As World Book Day approaches, one of our grantees, Craigmillar Literacy Trust shared their thoughts on the importance of books and their role in how they can shape such important traits such as empathy, connection and resilience.

As World Book Day approaches I want to share a wonderful quote I recently read from Scottish writer Ali Smith “Books mean all possibilities. They mean moving out of yourself, losing yourself, dying of thirst and living to your full. They mean everything”.

What a wonderful tribute to books. All possibilities. Everything. Moving out of yourself. The books that have made the most impact on me in my life have done exactly this. They have moved me out of myself and into another world I could not imagine existed. In that movement, there has been growth and in that growth has come self-awareness. The books that have moved me out of myself have also taught me more about myself. I love this about reading. The opportunity it gives me, for deeper understanding, deeper connection, deeper resonance with the world and other people.

One of my earliest memories of experiencing this was when I picked up a book in my local library. I hadn’t heard of this book before. I think I was attracted to it by the title In Search of Coffee Mountains by Elin Toona Gottschalk. It tells the story of a young Estonian refugee Katrin, displaced after the Second World War and living in a series of camps; longing for a permanent home. 

I remember the feeling I had reading the book and the feeling I was left with when I finished it. It’s a hard one to explain but one I have felt many times since. A feeling of sadness and loss yet exhilaration too. Like parting with a good friend with whom we have had a great time and are sorry to see go. But good books like good friends never leave us. Through books and reading as through friendship, we develop empathy, connection and resilience.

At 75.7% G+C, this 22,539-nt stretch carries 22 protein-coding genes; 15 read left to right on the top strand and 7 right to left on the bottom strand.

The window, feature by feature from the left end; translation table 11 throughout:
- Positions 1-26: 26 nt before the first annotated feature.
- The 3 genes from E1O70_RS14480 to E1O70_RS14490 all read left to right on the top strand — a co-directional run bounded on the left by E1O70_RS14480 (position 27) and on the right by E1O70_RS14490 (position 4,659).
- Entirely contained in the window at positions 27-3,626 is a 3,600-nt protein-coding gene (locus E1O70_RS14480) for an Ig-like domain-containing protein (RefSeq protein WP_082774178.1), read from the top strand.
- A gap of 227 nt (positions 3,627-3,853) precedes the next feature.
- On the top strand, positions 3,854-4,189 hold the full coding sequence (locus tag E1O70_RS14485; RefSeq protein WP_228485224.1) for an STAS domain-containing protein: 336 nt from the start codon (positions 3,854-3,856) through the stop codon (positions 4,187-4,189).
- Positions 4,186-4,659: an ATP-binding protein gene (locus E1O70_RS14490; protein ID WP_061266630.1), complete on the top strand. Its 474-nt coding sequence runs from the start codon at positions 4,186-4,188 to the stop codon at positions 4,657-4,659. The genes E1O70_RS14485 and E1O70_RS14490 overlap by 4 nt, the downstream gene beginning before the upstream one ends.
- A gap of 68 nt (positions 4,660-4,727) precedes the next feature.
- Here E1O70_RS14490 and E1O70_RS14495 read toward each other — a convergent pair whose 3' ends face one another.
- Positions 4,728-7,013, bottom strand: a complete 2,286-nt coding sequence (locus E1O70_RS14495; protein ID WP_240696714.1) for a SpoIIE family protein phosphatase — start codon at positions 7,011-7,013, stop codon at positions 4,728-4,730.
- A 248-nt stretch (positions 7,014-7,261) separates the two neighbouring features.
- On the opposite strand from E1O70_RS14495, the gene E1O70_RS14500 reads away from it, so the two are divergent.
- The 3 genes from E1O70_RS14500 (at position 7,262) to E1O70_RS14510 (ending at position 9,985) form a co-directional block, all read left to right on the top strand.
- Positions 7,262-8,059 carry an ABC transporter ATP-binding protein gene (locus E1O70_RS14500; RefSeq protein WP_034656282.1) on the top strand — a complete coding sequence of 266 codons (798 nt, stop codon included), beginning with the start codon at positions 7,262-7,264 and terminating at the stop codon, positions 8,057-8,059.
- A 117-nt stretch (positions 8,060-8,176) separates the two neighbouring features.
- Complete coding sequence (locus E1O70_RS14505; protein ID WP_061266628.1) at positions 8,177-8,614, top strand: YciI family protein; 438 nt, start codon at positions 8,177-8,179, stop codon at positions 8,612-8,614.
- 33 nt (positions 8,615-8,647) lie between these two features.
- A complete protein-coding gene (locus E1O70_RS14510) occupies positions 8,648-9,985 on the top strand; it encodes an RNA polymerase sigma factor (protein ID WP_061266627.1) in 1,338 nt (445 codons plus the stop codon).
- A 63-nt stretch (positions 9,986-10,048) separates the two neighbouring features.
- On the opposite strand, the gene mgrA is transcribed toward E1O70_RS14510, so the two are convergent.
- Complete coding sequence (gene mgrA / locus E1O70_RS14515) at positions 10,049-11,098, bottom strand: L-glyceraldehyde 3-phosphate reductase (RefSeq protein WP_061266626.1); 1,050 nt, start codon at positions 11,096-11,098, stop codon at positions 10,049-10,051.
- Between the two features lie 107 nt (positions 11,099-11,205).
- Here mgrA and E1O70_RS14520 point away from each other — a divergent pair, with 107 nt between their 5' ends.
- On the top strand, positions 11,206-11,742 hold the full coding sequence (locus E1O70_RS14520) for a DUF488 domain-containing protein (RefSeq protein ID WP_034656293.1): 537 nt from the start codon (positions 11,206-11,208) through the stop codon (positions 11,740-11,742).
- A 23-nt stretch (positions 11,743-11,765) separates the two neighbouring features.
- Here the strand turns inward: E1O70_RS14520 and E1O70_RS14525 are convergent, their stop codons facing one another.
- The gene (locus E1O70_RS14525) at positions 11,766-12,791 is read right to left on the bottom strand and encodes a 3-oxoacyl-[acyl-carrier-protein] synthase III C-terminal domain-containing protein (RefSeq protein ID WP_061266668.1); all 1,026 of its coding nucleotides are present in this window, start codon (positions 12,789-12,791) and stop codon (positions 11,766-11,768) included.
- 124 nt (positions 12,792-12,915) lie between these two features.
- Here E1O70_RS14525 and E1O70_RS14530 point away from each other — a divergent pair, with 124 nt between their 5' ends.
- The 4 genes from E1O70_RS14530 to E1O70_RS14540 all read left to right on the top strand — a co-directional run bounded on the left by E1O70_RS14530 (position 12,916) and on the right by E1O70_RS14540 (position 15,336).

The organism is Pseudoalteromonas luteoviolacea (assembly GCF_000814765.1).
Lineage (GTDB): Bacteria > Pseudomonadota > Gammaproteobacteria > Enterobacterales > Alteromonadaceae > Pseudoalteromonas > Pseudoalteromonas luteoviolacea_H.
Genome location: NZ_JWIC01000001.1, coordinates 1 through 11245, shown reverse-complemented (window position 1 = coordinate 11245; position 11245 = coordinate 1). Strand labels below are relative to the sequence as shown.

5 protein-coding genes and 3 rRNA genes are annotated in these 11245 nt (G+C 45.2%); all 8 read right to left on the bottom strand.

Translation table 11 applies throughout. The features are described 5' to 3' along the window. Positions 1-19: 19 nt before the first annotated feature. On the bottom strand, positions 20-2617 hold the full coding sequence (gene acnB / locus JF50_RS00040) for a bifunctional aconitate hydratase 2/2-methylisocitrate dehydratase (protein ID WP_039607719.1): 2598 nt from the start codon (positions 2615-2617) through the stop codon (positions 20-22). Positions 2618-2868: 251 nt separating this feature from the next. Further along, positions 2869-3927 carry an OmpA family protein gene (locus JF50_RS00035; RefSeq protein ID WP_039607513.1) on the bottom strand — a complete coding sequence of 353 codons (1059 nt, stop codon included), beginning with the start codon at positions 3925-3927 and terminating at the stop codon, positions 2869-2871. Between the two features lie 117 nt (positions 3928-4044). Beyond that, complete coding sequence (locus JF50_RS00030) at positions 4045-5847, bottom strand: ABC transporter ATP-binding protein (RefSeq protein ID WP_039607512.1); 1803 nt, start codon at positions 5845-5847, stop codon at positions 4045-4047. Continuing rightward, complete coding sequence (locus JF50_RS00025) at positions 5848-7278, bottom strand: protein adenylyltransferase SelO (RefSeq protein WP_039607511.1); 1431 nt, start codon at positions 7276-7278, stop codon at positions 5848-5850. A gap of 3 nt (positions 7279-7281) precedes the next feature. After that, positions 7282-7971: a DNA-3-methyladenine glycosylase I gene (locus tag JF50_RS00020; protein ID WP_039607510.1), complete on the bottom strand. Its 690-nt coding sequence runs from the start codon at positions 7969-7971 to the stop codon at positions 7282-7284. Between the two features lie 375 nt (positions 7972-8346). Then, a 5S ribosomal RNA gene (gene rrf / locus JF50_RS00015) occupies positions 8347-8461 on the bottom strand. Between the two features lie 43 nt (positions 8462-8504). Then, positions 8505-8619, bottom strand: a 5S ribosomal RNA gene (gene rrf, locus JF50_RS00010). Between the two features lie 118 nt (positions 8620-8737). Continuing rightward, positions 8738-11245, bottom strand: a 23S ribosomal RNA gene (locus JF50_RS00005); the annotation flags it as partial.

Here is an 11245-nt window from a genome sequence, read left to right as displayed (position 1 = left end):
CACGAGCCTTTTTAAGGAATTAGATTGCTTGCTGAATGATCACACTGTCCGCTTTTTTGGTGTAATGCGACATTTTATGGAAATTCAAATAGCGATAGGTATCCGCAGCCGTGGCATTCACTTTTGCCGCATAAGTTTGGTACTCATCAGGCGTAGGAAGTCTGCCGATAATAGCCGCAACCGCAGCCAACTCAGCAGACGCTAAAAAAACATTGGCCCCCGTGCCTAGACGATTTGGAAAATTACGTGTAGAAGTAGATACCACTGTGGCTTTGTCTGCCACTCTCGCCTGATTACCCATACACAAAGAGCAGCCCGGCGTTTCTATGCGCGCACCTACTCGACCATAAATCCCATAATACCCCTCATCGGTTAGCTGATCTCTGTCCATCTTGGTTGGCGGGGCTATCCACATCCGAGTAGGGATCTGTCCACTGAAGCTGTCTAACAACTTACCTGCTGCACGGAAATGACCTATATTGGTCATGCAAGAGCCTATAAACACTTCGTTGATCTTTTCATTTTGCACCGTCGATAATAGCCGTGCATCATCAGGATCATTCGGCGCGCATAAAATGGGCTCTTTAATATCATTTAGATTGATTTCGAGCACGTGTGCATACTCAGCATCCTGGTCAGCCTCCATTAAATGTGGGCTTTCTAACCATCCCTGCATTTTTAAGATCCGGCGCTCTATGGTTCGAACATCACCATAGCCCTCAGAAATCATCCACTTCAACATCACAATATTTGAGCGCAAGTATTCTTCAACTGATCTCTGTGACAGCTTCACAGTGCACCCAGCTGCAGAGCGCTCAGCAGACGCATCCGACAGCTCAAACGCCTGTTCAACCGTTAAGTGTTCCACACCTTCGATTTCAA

This personal growth is so important and one of the reasons why I love reading to my son at bedtime. I recently realised that the books I have read the most times in my life are books I first read myself as a child, then to my older son and now to my youngest son. Books like Treasure Island and The Witches. I love the space that reading gives me and my son to talk about things, the actions of certain characters, the feelings they might have, the connection between their experience and my son’s experience. It is good for our relationship. If there is one thing I want for my son to experience from reading it is this; to learn more about his own inner world of thoughts and feelings while at the same time developing a curiosity about experiences and worlds different from his own.

This journey with books can start from the very beginning. It is never too early to start the exploration of self and the world. Cuddling up together and sharing stories is a beautiful journey for a parents/carer and baby to embark on. A wonderful space for their relationship to grow. The first book we gift to families as part of the Craigmillar Books for Babies project is when babies are 10 days old. It is a lovely book, soft crinkly pages, simple black and white images and a mirror so they can see themselves and their world in a book. 

Kara Whelan - Craigmillar Literacy Trust